Chickens have an innate instinct to produce a full brood of eggs (12) in order to form a clutch for incubation. In order to help achieve the chickens’ maximum amount of egg laying in a year, they will need about 17 hours of light per day.

Can chickens lay 2 eggs a day?


Yes they can but it is very rare and tend to happen in mid summer when the days are longest and there is plenty of feed around. Producing eggs is hard work and requires a lot of energy.

Will my backyard chickens be upset with me for taking their eggs?


If you are new to owning chickens, you may have found yourself wondering how your hens feel about having their eggs taken. After all, aren’t these your hens babies in the making?

Laying hens have been bred to try and eliminate the urge to brood, which means that a hen won’t usually try to incubate her eggs by sitting on the nest to hatch them. This is something humans have done to ensure that we don’t have to fight our hens to get their eggs.

That being said, there are some strains more prone to broodiness than others, which is why it's important to research the type of hens you’ll be getting for your backyard and what their breed is prone to.

When a hen becomes broody, she most definitely will be upset with you for taking her eggs. In fact, she will sit on the nest all day and refuse to let you anywhere close to her. If you do, she will hiss and grumble at you and even peck you.

A broody hen doesn’t need a rooster around to try to hatch eggs. She may sit on anything in a nest, from a golf ball to a rock, in a misguided attempt to hatch it.

If you do have a rooster and are trying to expand your flock, this works out great. Broody hens are in mothering mode and will incubate, hatch, and care for her baby chicks. However, if you don’t have a rooster in sight and have no interest in adding more chicks to your flock, you’ll want to take steps to break your hen out of her broody behaviour.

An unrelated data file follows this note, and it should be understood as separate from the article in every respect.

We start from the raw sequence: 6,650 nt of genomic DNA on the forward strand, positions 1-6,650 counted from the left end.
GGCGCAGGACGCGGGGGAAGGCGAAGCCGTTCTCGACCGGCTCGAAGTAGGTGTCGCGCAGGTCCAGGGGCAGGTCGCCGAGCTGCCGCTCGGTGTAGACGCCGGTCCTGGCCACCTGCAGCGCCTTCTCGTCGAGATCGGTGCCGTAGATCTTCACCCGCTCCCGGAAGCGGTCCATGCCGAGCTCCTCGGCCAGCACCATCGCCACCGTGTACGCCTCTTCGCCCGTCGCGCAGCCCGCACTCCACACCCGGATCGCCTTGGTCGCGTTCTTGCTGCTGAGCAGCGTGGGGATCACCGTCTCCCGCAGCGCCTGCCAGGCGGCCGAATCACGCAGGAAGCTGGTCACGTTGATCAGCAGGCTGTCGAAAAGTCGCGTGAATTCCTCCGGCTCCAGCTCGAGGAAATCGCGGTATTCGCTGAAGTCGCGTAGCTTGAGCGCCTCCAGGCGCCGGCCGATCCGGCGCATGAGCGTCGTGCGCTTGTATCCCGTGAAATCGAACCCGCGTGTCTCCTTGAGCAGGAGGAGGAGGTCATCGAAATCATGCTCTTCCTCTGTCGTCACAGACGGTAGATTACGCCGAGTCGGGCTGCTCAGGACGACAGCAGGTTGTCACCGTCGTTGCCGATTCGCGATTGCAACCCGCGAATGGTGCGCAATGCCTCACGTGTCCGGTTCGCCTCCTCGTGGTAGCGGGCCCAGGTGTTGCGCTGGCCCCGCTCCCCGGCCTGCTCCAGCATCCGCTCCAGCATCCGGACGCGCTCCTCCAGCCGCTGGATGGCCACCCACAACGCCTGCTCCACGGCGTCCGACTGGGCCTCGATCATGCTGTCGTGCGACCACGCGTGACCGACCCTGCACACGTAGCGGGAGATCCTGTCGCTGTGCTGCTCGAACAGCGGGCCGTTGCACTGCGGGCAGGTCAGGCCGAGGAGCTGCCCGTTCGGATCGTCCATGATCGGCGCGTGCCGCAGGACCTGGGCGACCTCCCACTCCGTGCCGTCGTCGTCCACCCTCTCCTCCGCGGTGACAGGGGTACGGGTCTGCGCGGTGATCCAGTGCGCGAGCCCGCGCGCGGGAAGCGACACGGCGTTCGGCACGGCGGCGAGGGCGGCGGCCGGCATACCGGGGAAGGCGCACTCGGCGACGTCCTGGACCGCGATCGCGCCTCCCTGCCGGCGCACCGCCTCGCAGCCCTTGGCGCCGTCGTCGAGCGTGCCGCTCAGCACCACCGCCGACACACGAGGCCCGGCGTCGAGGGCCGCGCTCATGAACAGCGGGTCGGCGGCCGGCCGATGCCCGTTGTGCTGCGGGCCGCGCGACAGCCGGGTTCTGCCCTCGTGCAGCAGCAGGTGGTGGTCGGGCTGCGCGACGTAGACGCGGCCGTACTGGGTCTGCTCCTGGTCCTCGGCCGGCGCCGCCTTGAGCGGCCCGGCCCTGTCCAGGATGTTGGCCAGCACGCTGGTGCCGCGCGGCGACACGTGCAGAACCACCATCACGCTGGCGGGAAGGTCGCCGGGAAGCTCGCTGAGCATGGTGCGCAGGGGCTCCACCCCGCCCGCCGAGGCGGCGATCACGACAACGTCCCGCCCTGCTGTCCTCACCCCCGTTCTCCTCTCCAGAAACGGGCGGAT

Some backyard keepers choose to add decoy eggs to the nesting boxes, so as not to disturb the hens when they remove the eggs. While others suggest this to avoid encouraging broodiness.

Chickens will often share nesting boxes. A nesting box that is elevated with good air circulation, deep straw, and free from critters, will draw even free-range hens back to the coop to lay. Otherwise, you will have to go hunting for your eggs. This can be a fun activity but can become time-consuming if your girls are constantly switching their preferred laying spots.

Below: eggs come in all shapes and sizes:



While chickens are good at learning routines, recognising people, and have complex social systems, they aren’t blessed with much in the way of problem-solving or reasoning skills, so they often won’t recognise that you’re the one taking their eggs.

One important thing to note is that most chickens don’t want you taking their eggs while they’re still in the nesting box. Hens prefer privacy and stillness when going about the business of laying her eggs.

A hen may get upset or will not lay her eggs there again if she is disturbed while laying since she will no longer see the nest as a safe place. So when your hen is actively laying eggs, you’ll want to leave her be until she’s come out of her accord—clucking and rejoining the flock.

To discourage broodiness, keep a strict schedule for picking up eggs. Making sure that you’re not leaving down lots of eggs will help prevent the hens from feeling the instinctual drive to hatch a brood of eggs.

Find time to pick up eggs before nightfall each day, even if your free-range hens make you hunt for them. This will not only prevent broodiness but will also make it less likely that you will draw in predators. we’re not the only ones who think chicken eggs are a tasty snack and will make sure that you are collecting the freshest eggs each day.

How many eggs can a hen lay in her lifetime?

Hens have a finite number of egg cells in their ovaries when they hatch. About 600 to 800 of these will go on to become eggs over the 6 year lifespan of a chicken.